Senior Member osiris419's Avatar
    Join Date
    Nov 2009
    Location
    Tewksbury MA
    My Bikes
    SE Draft, Rudge Sports porteur fixed conversion, Specialized Allez sport, Raleigh Olympian, Peugeot Iseran beater ss, Huffy Aerowind F/G conversion
    Posts
    276
    Mentioned
    0 Post(s)
    Tagged
    0 Thread(s)
    Don't skid on a suicide hub use a brake
    http://www.pedalroom.com/members/osiris419

  11. #11
    Senior Member
    Join Date
    Oct 2012
    Posts
    199
    Mentioned
    1 Post(s)
    Tagged
    0 Thread(s)
    How is any lockring tool gonna really tighten a reverse threaded lockring on that hub? You all have to know it cant end well...

    Op - you might give this a try:

    fixie fix.JPG

    http://www.ebay.com/itm/151201504857...84.m1436.l2661

  12. #12
    Morton Nagrom_'s Avatar
    Join Date
    Dec 2011
    Location
    East Bay
    My Bikes
    Kilo TT, CAAD10
    Posts
    9,664
    Mentioned
    4 Post(s)
    Tagged
    0 Thread(s)
    Rotafix + red loctite = good to go.
    Quote Originally Posted by seau grateau View Post
    No offense but you're an idiot.
    PedalRoom

  13. #13
    more coffee please
    Join Date
    Jun 2007
    Location
    West Chester PA,
    My Bikes
    a couple schwinns
    Posts
    107
    Mentioned
    0 Post(s)
    Tagged
    0 Thread(s)
    Quote Originally Posted by Nagrom_ View Post
    Rotafix + red loctite = good to go.
    Yeah, this. Just make sure you get all the dirt and grease off the the cog, hub and lockring before you have at it. If you find fixed is up you alley, you can always invest in a better hub or wheel later. Miles of smiles in the meantime.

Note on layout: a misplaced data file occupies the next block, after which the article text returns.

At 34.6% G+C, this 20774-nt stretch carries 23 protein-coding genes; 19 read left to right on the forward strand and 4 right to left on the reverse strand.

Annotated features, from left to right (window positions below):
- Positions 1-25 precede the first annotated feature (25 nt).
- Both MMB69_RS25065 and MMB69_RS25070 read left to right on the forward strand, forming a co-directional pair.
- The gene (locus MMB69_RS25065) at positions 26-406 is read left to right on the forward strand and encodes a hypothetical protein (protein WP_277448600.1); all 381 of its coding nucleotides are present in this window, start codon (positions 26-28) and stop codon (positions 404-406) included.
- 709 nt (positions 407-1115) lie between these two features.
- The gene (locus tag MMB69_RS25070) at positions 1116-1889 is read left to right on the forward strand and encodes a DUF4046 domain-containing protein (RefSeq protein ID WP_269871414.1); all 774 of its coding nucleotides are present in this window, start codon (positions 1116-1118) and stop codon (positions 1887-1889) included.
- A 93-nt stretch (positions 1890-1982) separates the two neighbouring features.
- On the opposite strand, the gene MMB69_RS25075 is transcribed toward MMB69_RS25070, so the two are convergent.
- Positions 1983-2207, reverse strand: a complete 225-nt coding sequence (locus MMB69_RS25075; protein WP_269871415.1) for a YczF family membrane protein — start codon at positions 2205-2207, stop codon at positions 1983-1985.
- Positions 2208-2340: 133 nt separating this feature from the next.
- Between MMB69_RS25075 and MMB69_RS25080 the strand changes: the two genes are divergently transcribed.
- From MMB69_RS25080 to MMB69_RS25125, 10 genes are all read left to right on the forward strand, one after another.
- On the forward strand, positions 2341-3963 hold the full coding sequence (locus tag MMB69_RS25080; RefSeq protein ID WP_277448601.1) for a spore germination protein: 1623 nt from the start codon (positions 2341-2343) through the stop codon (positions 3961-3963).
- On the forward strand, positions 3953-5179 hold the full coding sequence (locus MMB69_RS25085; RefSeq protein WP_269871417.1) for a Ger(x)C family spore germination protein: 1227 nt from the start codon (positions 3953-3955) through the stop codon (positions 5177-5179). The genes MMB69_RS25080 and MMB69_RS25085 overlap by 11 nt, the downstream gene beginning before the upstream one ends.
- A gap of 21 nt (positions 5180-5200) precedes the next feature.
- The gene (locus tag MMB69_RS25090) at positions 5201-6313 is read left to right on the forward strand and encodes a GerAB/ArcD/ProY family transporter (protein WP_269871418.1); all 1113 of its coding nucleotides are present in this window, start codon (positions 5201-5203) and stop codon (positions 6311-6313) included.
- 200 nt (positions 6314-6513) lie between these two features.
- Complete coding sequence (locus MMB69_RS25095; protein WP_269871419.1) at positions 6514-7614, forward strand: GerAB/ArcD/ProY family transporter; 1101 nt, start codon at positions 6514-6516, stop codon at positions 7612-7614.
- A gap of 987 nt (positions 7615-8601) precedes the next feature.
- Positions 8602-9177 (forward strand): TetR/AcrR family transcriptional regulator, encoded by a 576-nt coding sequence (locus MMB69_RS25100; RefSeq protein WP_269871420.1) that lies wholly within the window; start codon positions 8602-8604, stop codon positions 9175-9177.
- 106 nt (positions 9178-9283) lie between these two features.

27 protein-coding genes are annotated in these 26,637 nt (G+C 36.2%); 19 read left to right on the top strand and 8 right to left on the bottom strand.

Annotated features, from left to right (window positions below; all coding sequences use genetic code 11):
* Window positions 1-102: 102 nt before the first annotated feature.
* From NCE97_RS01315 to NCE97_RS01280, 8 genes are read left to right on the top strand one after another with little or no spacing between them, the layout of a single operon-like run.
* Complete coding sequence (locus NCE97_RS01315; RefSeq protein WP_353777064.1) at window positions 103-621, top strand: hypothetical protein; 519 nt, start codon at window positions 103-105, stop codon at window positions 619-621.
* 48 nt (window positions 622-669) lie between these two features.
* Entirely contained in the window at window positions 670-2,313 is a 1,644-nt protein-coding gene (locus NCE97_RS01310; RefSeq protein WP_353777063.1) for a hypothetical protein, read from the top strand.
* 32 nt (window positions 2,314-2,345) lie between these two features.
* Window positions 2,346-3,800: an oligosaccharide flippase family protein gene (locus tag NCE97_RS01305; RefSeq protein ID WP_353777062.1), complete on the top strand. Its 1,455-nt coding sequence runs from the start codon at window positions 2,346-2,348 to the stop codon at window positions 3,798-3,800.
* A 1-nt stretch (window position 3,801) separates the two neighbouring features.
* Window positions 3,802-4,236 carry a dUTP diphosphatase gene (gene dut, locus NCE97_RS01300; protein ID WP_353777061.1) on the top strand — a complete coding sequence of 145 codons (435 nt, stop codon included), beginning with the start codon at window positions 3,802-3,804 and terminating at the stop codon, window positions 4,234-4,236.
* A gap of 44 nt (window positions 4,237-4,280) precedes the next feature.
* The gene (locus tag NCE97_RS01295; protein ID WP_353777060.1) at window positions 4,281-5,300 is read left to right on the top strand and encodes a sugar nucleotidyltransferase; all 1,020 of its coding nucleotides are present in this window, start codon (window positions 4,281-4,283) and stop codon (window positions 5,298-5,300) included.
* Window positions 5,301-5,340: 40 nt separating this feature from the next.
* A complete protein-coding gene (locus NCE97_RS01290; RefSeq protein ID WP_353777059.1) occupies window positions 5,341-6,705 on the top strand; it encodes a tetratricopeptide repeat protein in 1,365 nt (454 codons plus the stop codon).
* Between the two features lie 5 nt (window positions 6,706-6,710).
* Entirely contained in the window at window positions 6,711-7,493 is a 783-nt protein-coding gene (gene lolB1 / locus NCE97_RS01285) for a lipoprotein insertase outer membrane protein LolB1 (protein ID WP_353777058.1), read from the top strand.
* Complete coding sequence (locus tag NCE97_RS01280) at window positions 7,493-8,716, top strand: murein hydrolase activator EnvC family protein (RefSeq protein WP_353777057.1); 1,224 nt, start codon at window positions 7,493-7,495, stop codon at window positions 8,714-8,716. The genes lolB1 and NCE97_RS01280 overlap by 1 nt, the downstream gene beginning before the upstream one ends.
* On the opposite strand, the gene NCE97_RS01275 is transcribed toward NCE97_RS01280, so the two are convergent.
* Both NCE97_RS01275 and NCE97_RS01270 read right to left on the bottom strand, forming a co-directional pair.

14. #14
    Senior Member mihlbach's Avatar
    Join Date
    Dec 2005
    Location
    Long Island, NY
    Posts
    6,327
    Mentioned
    1 Post(s)
    Tagged
    0 Thread(s)
    You don't need the red loctite. Just rotafix it. Really twist it on firmly. You'll be fine.

  15. #15
    Senior Member Philasteve's Avatar
    Join Date
    Apr 2010
    Posts
    1,080
    Mentioned
    1 Post(s)
    Tagged
    0 Thread(s)
    Quote Originally Posted by Nagrom_ View Post
    Rotafix + red loctite = good to go.
    +1 Ever since my chainwhip broke. Never let's me down quick and easy.

  16. #16
    Member clevername's Avatar
    Join Date
    Aug 2013
    Location
    Oregon
    My Bikes
    Old ones, plus a 2014 roam.
    Posts
    30
    Mentioned
    0 Post(s)
    Tagged
    0 Thread(s)
    Quote Originally Posted by IAmSam View Post
    Hooray, this looks like it'll solve two problems for me! I also have a bad chainline, and this looks like it will fix that too... I suppose using 2-part epoxy to secure it, as they recommend, should be pretty strong. The prospect of leaving my skids up to a bit of glue, though, sounds a bit scary.. Has anybody epoxied their cog on?

  17. #17
    Member clevername's Avatar
    Join Date
    Aug 2013
    Location
    Oregon
    My Bikes
    Old ones, plus a 2014 roam.
    Posts
    30
    Mentioned